GridData gridData = new GridData();
 gridData.horizontalAlignment = GridData. END;
 gridData.verticalAlignment = GridData.BEGINNING;

However, this code has a problem. All of the constants containing the text HORIZONTAL or VERTICAL are intended to be used in constructors only. If you assign such constants directly to the fields of GridData objects, you may get unexpected layout data configurations. So the only acceptable way to create a GridData instance with horizontal and vertical alignment characteristics is as follows:

 GridData gridData = new GridData(
 GridData.HORIZONTAL_ALIGN_END
 | GridData.VERTICAL_ALIGN_BEGINNING
 );

Horizontal Alignment and Vertical Alignment

The horizontalAlignment and verticalAlignment fields of GridData specify how a control is positioned horizontally and vertically in a cell.

Several possible values for horizontalAlignment are as follows:

  • BEGINNING: Left-aligned (the default value)
  • CENTER: Center-aligned
  • END: Right-aligned
  • FILL: Filling all the available horizontal space

Figure 6-6 shows layout data objects of controls using different horizontal alignment configurations. The first button is left-aligned; the list is center-aligned; the second button is right-aligned; and the third button is stretched to fill the horizontal space.

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Figure 6-6

The code to generate a GUI is as follows:

 GridLayout gridLayout = new GridLayout();
 gridLayout.numColumns = 2;
 gridLayout.makeColumnsEqualWidth = true;

 shell.setLayout(gridLayout);

 Button button1 = new Button(shell, SWT.PUSH);
 button1.setText("button1"); // Default alignment

 List list = new List(shell, SWT.BORDER);
 list.add("item 1");
 list.add("item 2");
 list.add("item 3");
 list.setLayoutData(new GridData(GridData.HORIZONTAL_ALIGN_CENTER));

 Button button2 = new Button(shell, SWT.PUSH);
 button2.setText("button #2");
 button2.setLayoutData(new GridData(GridData.HORIZONTAL_ALIGN_END));

 Button button3 = new Button(shell, SWT.PUSH);
 button3.setText("3");
 button3.setLayoutData(new GridData(GridData.HORIZONTAL_ALIGN_FILL));
 ...

The verticalAlignment functions in exactly the same way as the horizontalAlignment does, except it is used to specify the vertical positioning.

Possible values for verticalAlignment include the following:

  • BEGINNING: Top-aligned
  • CENTER: Center-aligned (the default value)
  • END: Bottom-aligned
  • FILL: Filling all the available vertical space

Figure 6-7 shows the four controls (from left to right) with the following vertical alignment configurations: BEGINNING, CENTER, END, and FILL.

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Figure 6-7

Horizontal Indentation

The horizontalIndent field specifies the number of pixels of indentation that is placed along the left side of the cell. The default value is 0.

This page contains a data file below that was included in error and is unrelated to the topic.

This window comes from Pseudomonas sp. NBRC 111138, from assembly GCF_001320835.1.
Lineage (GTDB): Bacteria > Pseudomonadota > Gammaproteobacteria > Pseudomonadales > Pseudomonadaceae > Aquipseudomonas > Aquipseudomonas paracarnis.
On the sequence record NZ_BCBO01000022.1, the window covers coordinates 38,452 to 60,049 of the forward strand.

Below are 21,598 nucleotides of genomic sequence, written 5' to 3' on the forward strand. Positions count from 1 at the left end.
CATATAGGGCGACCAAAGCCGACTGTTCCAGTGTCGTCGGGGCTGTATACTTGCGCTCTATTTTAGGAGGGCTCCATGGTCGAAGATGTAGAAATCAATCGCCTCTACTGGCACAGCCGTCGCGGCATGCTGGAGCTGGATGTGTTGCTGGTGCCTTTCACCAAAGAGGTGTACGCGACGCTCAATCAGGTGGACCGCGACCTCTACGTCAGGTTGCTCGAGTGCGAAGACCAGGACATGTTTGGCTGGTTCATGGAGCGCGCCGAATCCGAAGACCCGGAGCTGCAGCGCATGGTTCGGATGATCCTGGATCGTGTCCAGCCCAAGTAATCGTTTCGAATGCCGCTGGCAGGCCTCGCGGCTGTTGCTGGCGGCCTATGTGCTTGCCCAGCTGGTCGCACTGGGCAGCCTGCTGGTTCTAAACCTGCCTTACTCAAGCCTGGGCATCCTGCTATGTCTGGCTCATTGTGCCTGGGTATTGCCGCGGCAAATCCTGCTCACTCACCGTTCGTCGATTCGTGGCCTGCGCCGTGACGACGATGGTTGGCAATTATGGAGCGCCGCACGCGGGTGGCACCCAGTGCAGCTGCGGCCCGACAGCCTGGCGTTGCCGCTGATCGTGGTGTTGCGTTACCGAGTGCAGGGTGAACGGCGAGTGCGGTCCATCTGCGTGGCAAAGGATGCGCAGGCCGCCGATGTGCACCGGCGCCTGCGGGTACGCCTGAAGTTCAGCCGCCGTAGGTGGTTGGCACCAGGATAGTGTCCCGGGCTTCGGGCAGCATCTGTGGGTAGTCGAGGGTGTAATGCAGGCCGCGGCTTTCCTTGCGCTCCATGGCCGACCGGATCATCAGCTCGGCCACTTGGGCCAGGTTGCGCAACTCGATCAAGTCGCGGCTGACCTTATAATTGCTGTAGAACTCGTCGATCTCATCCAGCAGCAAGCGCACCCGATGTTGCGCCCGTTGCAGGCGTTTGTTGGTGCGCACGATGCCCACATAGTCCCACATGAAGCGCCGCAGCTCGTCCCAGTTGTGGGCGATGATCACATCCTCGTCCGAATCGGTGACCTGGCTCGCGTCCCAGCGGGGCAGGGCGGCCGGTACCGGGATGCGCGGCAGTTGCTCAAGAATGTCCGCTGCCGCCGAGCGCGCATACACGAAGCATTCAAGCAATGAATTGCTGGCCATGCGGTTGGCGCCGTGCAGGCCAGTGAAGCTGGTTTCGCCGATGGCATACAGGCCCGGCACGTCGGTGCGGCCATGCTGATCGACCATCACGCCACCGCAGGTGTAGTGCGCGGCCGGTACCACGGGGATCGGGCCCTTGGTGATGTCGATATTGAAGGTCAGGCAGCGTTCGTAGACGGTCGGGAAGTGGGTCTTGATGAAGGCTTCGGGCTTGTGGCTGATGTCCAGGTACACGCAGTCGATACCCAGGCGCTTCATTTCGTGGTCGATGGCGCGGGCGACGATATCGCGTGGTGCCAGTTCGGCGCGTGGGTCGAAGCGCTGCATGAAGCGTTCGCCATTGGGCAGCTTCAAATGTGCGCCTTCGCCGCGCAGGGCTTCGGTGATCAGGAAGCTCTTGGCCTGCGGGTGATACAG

In Figure 6-8, the second button has a 5-pixel horizontal indentation.

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Figure 6-8

The corresponding code is:

 GridData gridData = new GridData(GridData.VERTICAL_ALIGN_END);
 gridData.horizontalIndent = 5;
 button2.setLayoutData(gridData);

Horizontal Span and Vertical Span

The horizontalSpan and verticalSpan fields can be used to specify the number of column cells and the number of row cells that a control takes up. The default value for each of them is 1.

For example, in Figure 6-9, the second button spans two columns horizontally.

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Figure 6-9

The corresponding code is:

 Button button2 = new Button(shell, SWT.PUSH);
 button2.setText("button #2");
 GridData gridData = new GridData(GridData.VERTICAL_ALIGN_END);
 gridData.horizontalSpan = 2;
 gridData.horizontalAlignment = GridData.FILL;
 button2.setLayoutData(gridData);

Grabbing Excess Space

The grabExcessHorizontalSpace and grabExcessVerticalSpace properties allow controls to grow if their parent composite grows. Of course, when the parent composite gets smaller, the controls with grab space properties set shrinks. Because cells in the same column share the same width and cells in the same row share the same height, when a control grabs excess space, the entire column or row grows, too. Usually, you enable these properties with controls such as Text, List, Tree, Table, or Canvas.

The default value of each of the two properties is false.

For example, the following code causes the text field to grab excess horizontal space, as shown in Figure 6-10.

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Figure 6-10

 Display display = new Display();
 Shell shell = new Shell(display);

 GridLayout gridLayout = new GridLayout();
 gridLayout.numColumns = 3;
 shell.setLayout(gridLayout);

 Label label = new Label(shell, SWT.BORDER);
 label.setText("label");

 Text text = new Text(shell, SWT.SINGLE | SWT.BORDER);
 text.setText("text");

 GridData gridData = new GridData();
 gridData.grabExcessHorizontalSpace = true;
 gridData.horizontalAlignment = GridData.FILL;
 text.setLayoutData(gridData);